Saturday, September 7, 2019

Integrated Media: A new UToledo course for 21st Century journalists

Hear ye, hear ye:
Bright and early on the morn of Tuesday, August 27, at the obnoxious dawn hour of 8 a.m., I officially became a Toledo Rocket!  
I humbly and enthusiastically greeted 16 students who willingly (an elective) signed up for a new, curious course taught by an instructor they undoubtedly have never heard of. 
So let the collaborative learning begin!
   But seriously, I’m super excited and honored to introduce a new course in the University of Toledo’s communications department called Integrated Media, which is basically mobile journalism (MOJO). As defined by Mobile Journalism Manual, MOJO is a form of digital storytelling where the primary device used for creating and editing images, audio and video is a smartphone.
   This is the future of journalism, and the future is now.
Toledo Blade reporter Brooks Sutherland gets his MOJO on.
   In the summer of 2018 I was struck with the idea to teach this course because most Toledo Blade journalists are now using their phone cameras to shoot video stories. They literally stand right next to us photogs, both of us shooting our subject at the same time. This leaves no doubt that it's time for university journalism programs to prepare its students to walk into newsrooms ready and able for MOJO. 
   In full disclosure ... I first resisted the idea of journalists doing the job of photojournalists. After all, we are trained for visual work, not most of them. Many of us have photojournalism degrees, or at least a photography background. We have a trained eye and understand camera operations, but not most of them.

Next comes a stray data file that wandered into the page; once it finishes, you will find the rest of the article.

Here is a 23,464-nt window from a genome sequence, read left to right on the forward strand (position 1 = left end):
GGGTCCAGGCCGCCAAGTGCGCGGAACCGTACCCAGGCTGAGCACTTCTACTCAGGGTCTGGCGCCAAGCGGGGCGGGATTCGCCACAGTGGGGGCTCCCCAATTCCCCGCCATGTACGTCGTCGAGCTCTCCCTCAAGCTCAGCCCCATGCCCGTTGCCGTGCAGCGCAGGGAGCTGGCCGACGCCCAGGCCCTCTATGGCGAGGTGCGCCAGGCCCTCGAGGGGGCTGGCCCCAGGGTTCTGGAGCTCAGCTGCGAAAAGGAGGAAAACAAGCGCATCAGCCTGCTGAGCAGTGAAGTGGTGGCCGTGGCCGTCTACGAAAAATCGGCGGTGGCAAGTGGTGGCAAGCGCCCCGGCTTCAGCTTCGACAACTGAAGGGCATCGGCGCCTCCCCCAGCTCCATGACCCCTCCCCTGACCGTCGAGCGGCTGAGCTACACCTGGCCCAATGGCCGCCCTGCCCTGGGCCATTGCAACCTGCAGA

But these days that doesn't matter. Regardless of visual experience, journalists in newsrooms across the country are handed a smartphone and told to replace us. I dare say the quality of the content certainly suffers. And I question whether it's fair to either of us. But it doesn't matter, because that's the way it is these days.
   So, my ultimate goal for this course is to help students develop a MOJO frame of mind, and to guide them along as they construct and maintain a MOJO workflow for their smartphone storytelling. By exclusively using their smartphones to create and produce native content to disseminate on social media, they will hopefully learn to trust their phones for visual and audio content.
   During the first week of class the students set up a website, and linked Twitter and Instagram to it. YouTube will be added later. But before they start to put their work out there for the WWW to see, they will first learn to be responsible MOJOs by learning their ethical and legal boundaries, their copyrights, and, of course, the First Amendment. They will also learn AP style caption writing, and about audience engagement and analytics.
   Because this is a new course, I will have a learning curve, as well. I don’t typically shoot stories with my smartphone (iPhone 8) because I don’t have to. I use my Canon 5Ds and a Fujifilm X-H1 on most assignments, particularly when shooting sports. Let’s face it, the smartphone is definitely not cut out for replacing long, fixed lenses. However, there are times when I use my phone camera, particularly for breaking news. Timeliness is the key in those situations.
   That said, I need to practice what I teach, so last week I shot a simple, short video story on my iPhone (except the actual interview was recorded on my Fuji because I needed an external mic). That story is below:

   Can you tell it was shot on a smartphone camera? Can you tell the difference between the moment clips and the X-H1 interview? 
   Although I edited this story on a MAC laptop using Adobe Elements Premiere, I am teaching myself to edit on my iPhone using iMovie. I must be able to pass what I learn along to the students. But let's be real here ... many of them will actually teach me a few things! Yes, I expect to learn from them, as well, which is why I consider this class to be ‘collaborative.’
   So, stay tuned to see how this course develops in the next few months!
   Thank you, UToledo, for this great opportunity!

1 comment:

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